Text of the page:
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Is Stem Cell Therapy Ready for Prime Time in Treatment of Inflammatory Bowel Diseases?

Christopher J. Hawkey, Daniel W. Hommes

Autologous hematopoietic stem cell transplantation (HSCT) and mesenchymal stromal cell therapy have been proposed for patients with refractory Crohn’s disease (CD) and fistulizing CD, respectively. Will these highly advanced techniques be available only for select patients, at specialized centers, or is further clinical development justified, with the aim of offering widespread, more definitive therapeutic options for often very difficult to treat disease? Patients with CD who are eligible for HSCT have typically been failed by most approved therapies, have undergone multiple surgeries, and have coped with years of disease activity and poor quality of life. The objective of HSCT is to immediately shut down the immune response and allow the transplanted stem cells to develop into self-tolerant lymphocytes. For patients with fistulizing CD, mesenchymal stromal cell therapy deposits MSCs locally, into fistulizing tracts, to down-regulate the local immune response and induce wound healing. Recent trials have produced promising results for HSCT and mesenchymal stromal cell therapy as alternatives to systemic therapies and antibiotics for patients with inflammatory bowel diseases, but are these immunotherapies ready for prime time?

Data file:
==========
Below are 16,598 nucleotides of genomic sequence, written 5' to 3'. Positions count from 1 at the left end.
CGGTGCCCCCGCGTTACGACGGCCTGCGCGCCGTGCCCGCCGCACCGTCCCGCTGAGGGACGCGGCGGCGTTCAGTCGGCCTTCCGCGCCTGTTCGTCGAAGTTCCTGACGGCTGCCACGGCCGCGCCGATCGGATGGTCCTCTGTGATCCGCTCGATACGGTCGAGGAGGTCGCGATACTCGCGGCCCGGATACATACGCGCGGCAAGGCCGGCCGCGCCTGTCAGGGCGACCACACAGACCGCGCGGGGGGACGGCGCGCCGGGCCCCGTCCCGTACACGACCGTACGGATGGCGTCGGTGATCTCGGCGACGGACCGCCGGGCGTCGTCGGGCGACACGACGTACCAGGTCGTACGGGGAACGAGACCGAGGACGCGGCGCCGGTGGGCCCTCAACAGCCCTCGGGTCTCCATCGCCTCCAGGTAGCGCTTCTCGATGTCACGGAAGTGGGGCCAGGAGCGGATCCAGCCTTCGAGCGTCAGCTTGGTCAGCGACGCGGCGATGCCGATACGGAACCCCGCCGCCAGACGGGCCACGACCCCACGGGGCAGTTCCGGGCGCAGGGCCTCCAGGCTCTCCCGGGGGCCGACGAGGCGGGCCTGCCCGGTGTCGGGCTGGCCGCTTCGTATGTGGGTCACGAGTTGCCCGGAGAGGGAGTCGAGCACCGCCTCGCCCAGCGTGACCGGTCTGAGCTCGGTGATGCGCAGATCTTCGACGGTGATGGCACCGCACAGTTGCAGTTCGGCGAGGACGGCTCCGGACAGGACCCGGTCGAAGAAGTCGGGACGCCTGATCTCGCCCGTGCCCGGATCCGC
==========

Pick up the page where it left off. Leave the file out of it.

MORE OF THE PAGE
• Inflammatory Bowel Diseases
  • Hematopoietic Stem Cell Transplantation
  • Mesenchymal Stem Cell Transplantation